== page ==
On that night, the cheating, lying, conniving “one who grabs from behind” sends his family ahead to camp and goes himself down into the river gorge. There a man — whom Jacob later identifies as God — comes forth to challenge Jacob.
At this point, we might want to reason that a kind, caring, understanding God would want to meet Jacob in a way that would help him feel comfortable. Perhaps God might suddenly create a few tents around Jacob, with some lounge chairs and amenities, to make him feel more at home.
But no. That’s not the kind of God we’re listening to here.
“So Jacob,” we read, “was left alone, and a man wrestled with him there til daybreak” (Genesis 32:24).
A wrestling match! One-on-one, fingers on the flesh, touched to the bone! What a strange, apparently dirty trick for God to play on this poor fellow. A wrestling match between the all-powerful God who can move mountains and destroy armies, and the boy who hid out in the tents with his mother while his brother was hunting the dinner meat.
“The one who grabs from behind” wrestling face-to-face with God! The one who stayed among the tents now wrestling out in the open, alone, with God!
Stranger still, we read on and discover that Jacob manages to get a hold on God — an armlock, maybe? — and he hangs on for dear life. God punches Jacob in the thigh, throwing his leg out of joint. Straining, aching, Jacob cries out at last, “I won’t let you go unless you bless me!”
And of course, the blessing comes. But such a blessing!
“What is your name?” God asks. And remembering here the Hebrew custom regarding names, we might as well read this, “Who are you?”
When he hung on for dear life and answered, “I’m Jacob, the one who grabs from behind, the trickster, the con-man, the liar, the scared mama’s boy” — then God said, “This is who you were; from now on, you will be Israel, the one who tries hard, and succeeds.”
Jacob gets a new name! Not just a new label on the jar, but a whole new shape to the jar itself, a whole new person, a transformation. Jacob — the cheater, the loser — becomes Israel — the struggler, the winner. God has touched Jacob to the bone, at the very core of his identity.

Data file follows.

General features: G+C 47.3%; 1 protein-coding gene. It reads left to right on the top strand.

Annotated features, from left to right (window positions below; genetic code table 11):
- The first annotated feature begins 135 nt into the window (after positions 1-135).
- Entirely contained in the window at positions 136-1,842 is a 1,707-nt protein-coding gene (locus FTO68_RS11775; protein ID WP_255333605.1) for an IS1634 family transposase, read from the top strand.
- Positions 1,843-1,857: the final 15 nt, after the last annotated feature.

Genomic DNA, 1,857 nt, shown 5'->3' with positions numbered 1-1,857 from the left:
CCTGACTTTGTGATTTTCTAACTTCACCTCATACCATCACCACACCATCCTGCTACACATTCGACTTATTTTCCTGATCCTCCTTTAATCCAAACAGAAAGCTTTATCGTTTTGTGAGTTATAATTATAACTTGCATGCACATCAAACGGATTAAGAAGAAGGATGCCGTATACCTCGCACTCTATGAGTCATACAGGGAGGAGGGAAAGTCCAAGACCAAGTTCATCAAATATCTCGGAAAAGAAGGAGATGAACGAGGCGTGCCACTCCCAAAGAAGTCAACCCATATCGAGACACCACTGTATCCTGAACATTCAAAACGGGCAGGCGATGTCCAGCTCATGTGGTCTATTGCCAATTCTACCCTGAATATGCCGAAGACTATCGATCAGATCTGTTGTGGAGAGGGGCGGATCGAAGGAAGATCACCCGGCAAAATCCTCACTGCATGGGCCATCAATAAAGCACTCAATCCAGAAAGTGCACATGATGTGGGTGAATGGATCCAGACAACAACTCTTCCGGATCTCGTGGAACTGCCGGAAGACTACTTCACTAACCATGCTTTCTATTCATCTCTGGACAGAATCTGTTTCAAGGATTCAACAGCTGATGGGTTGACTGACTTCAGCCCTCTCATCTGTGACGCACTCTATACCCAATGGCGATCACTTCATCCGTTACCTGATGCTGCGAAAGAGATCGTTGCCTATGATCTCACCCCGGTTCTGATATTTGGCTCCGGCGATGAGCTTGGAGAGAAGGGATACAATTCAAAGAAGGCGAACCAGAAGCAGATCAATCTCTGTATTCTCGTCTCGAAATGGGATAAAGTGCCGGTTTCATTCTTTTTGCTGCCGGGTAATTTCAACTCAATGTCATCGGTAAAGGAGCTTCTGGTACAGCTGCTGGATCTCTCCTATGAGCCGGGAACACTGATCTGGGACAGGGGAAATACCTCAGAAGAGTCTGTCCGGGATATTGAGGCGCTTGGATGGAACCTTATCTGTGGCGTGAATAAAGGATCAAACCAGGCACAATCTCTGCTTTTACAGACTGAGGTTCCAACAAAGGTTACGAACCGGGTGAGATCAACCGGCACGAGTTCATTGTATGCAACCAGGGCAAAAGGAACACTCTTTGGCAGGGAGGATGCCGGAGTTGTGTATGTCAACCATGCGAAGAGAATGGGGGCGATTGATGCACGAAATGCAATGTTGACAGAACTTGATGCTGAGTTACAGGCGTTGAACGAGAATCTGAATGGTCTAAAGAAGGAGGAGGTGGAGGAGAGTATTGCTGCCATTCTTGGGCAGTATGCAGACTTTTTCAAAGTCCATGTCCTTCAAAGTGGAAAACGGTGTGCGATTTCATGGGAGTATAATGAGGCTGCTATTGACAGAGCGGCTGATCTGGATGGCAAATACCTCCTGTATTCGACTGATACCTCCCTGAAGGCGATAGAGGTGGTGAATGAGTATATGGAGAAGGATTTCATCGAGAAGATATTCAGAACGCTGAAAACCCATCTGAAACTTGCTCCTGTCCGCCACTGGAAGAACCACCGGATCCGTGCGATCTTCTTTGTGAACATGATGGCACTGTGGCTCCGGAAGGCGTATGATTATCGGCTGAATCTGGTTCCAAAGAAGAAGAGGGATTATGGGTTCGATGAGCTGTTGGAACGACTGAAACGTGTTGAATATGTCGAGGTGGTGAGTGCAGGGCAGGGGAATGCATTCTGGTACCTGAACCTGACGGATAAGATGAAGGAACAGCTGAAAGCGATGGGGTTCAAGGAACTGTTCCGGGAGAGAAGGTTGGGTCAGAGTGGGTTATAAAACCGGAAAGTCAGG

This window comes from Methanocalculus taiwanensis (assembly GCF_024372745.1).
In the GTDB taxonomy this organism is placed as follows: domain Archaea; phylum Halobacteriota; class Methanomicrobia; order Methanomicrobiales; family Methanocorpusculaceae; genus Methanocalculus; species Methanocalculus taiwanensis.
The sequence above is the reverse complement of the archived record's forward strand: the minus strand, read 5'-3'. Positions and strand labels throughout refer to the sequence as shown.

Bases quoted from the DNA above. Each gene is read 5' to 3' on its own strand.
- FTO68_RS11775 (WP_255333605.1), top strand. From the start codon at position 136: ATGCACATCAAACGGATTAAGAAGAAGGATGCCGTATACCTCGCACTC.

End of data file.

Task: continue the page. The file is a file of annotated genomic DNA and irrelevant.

And so, the biblical story-teller is saying to us even today, so does the God of love reach out and seize and shake you at the very core of who you are, before the blessing of new life can come to you. If indeed God is love — the love that we human beings are created out of, the love that we feel for others and long for from others — then all of us who have ever loved someone else know that love always means a struggle. And the struggle toward love in our lives is almost always against the Jacob in us.
The story of Jacob tells us that before you can love someone else, or be loved by someone else, you’ve got to wrestle with that part in us all that gets scared when love starts breaking down your defenses, that would sooner put an armlock on love and get about making other folks the way we want them to be, to get what we want from them. It’s that part in all of us that’s determined to save face and stay on top no matter how badly we hurt others, the part that sooner or later gets to cheating or manipulating the persons we care about most.
In this story of Jacob, we see that the Spirit of the loving God is no magic wand whisking you off to a new world of honeymoons and overnight success. No, the Spirit of the loving God confronts you in the deep river gorge of your inner darkness, somewhere between all your selfish dishonesties and the truth. And when He has finished with you, He leaves you aching and limping alone after that truth, which alone can restore you to your full and intended self.
The Good News we await today — in all our loneliness and longing for one another — comes only in terrifying, painful struggle in which someone dies for love’s sake, and that same person rises anew for our sake.
The Good News is to feel God’s grip on your flesh, to cry out your name in all its unworthiness, to feel the pain unto your very bones, to receive the blessing of newness as you let go, and at last, to follow.
May we be so blessed.